Tuesday, 6 October 2020

Star Wars: Squadrons ★★★★★



Welcome to our review of Star Wars: Squadrons, available for PC, PS4 & Xbox One.

EA and Star Wars had a pretty rocky start to their relationship. Underwhelming titles and a shamelessly excessive use of microtransactions led to a level of fan backlash that would go on to break records. Yet to their credit, the game publisher people love to hate seemed to listen to the feedback.

In the past few years, we’ve seen the release of the exceptional Jedi: Fallen Order and Battlefront II scrapping microtransactions, becoming one of the most polished multiplayer shooters available today. These factors have helped EA quietly redeem themselves in the eyes of many fans, and they once again seem like a safe pair of hands for the Star Wars IP.


That’s why anticipation for Star Wars: Squadrons has been at a fever pitch since the first trailer dropped. The first dedicated Star Wars space fighter game since 2003’s Rogue Squadron III: Rebel Strike, it had us salivating for intense dogfights, iconic fighter ships and the trademark series charm with high fidelity, modern graphics. But does it live up to the hype, or does it crash land quicker than Porkins? Read on to find out...

Firstly, don’t expect an easy ride. This is a true flight sim, and offers a very advanced experience for a title based on a property with such a widespread mass appeal. Not only will you have to familiarise yourself with the pros and cons of each of the 8 available starfighters, but you’ll also have full control of your ship’s various systems in the heat of battle. You can select to divert power to your speed, power or shields depending on the situation, either using presets or controlling things yourself to single point values if you’re feeling particularly bold.

If you’re like me and haven’t played a real flight sim for a while, it can feel pretty overwhelming. We ended up as a fireball more often than a galactic hero in most matches. Thankfully the game defaults to the more basic system of management, creating in my opinion the perfect balance between combat action and strategic multitasking. You just have to give it time for it to become second nature.
A good place to do this is in the story campaign. From a narrative perspective, like Battlefront II it offers a nice insight into the timeline following the Battle of Endor, helping to bridge the gap between Episode 6 & 7.

Again, in a similar style to Battlefront II, the story is told from the contrasting perspectives of both the buoyant Rebel Alliance as it becomes the New Republic, and the desperate Imperial forces. Fans of the Extended Universe will no doubt recognise key characters, such as Grand Admiral Sloane from the Aftermath novel trilogy, and Hera Syndulla from the Rebels TV show. But as we said, for people not overly invested in the wider, sprawling Star Wars narrative, it still offers a chance to get to grips with the nuances of piloting your craft before you hop into multiplayer. The various objectives give you experience at the helm of different fighters, getting used to managing your ship’s systems and much more.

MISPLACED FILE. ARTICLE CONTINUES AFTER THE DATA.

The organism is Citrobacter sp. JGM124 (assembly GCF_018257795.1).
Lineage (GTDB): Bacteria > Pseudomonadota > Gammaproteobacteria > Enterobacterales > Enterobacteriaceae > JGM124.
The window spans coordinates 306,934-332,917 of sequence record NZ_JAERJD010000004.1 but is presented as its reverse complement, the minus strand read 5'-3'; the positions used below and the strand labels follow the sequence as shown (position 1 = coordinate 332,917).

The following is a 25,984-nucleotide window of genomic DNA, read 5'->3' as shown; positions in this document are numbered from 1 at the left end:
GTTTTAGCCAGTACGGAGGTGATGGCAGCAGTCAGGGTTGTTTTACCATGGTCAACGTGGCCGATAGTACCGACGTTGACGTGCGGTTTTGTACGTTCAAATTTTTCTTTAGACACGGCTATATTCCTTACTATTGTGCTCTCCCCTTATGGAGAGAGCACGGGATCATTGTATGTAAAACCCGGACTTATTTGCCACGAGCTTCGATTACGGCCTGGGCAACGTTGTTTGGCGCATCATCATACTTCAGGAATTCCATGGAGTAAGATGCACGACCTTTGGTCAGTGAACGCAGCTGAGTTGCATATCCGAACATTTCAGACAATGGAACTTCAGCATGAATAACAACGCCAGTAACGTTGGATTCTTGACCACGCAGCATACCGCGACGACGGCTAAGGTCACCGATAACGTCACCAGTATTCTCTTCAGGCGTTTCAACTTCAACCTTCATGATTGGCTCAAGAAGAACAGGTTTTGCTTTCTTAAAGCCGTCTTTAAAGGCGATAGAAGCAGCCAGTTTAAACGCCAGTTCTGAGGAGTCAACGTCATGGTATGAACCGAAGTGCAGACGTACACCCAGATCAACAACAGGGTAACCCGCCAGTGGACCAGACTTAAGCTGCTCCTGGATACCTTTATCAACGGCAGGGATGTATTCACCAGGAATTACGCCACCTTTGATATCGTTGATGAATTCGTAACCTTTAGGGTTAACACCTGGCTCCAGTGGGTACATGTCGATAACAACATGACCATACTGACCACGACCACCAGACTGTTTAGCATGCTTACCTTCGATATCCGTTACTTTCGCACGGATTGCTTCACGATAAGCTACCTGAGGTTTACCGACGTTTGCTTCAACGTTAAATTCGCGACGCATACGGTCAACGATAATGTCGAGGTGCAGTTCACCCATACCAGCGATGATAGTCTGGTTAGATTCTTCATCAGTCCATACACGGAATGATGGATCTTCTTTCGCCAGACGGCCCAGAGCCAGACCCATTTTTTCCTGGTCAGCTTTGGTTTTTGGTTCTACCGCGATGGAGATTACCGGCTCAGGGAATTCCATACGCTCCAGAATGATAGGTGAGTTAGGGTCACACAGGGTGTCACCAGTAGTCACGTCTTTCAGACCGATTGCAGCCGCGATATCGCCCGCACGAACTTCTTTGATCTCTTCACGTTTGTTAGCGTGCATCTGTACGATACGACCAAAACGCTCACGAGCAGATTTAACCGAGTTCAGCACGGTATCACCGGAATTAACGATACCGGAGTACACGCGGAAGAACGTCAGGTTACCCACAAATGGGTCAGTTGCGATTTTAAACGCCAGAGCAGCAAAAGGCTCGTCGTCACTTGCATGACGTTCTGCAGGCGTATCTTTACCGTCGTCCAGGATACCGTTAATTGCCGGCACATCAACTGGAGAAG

But yet again like Battlefront II, the real bulk of your playing time will be spent in multiplayer. This comprises of two main modes. Dogfight which is your classic team deathmatch set up, and Fleet Battle, which is more objective based, seeing you tasked with taking down enemy capital ships with the end goal of destroying their main flagship. Both offer a lot of high speed action, but we definitely preferred Fleet Battle, as it reminded me of the space battles from the original Battlefront II. 

It’s in this multiplayer that learning the ships becomes most vital. You’ll need a good balance of high speed fighters like your A-Wings and TIE Interceptors, heavies like Y-Wings and TIE Bombers, as well as your support healers like the U-Wing and TIE Reaper. However, if you’re new to playing, you can’t go wrong with the iconic X-Wing and TIE Fighter, which offer the most well rounded stats. 


Although playing online can be very punishing, it never feels unfair and the matchmaking seemed to be pretty good on our end. You might die a lot, but like a Soulsborne, there’s always enough incentive to get back up and try to be a little better next time. What’s more, it’s a relief to see there’s no microtransactions at all at launch. Not even cosmetics for your ship and cockpit (of which there are a lot) can be purchased, rather they’ll have to be unlocked the old fashion way. 

And finally, while we played on a regular controller, there’s plenty of different control setups to experience Squadrons your way. It has full VR support for PC headsets and PSVR on the PS4, which once you get past the motion sickness, must be incredible. It also has full support for flight sticks, just for that little bit extra immersion. Man I’m jealous of people with good set ups. To wrap up, Star Wars: Squadrons is an absolute delight, and a worthy successor to the original run Rogue Squadron titles. It offers challenging yet fair gameplay, that affords true fantasy fulfillment for anyone who used to pretend to pilot their own X-Wing as a kid. It’s worth your time getting over that learning curve, as once you do you’ll never want to leave your cockpit again.

★★★★★
Tom Baker




Get your daily CeX at

Instagram Twitter YouTube Facebook

And now Snapchat!

Digg Technorati Delicious StumbleUpon Reddit BlinkList Furl Mixx Facebook Google Bookmark Yahoo
ma.gnolia squidoo newsvine live netscape tailrank mister-wong blogmarks slashdot spurl

No comments:

Post a comment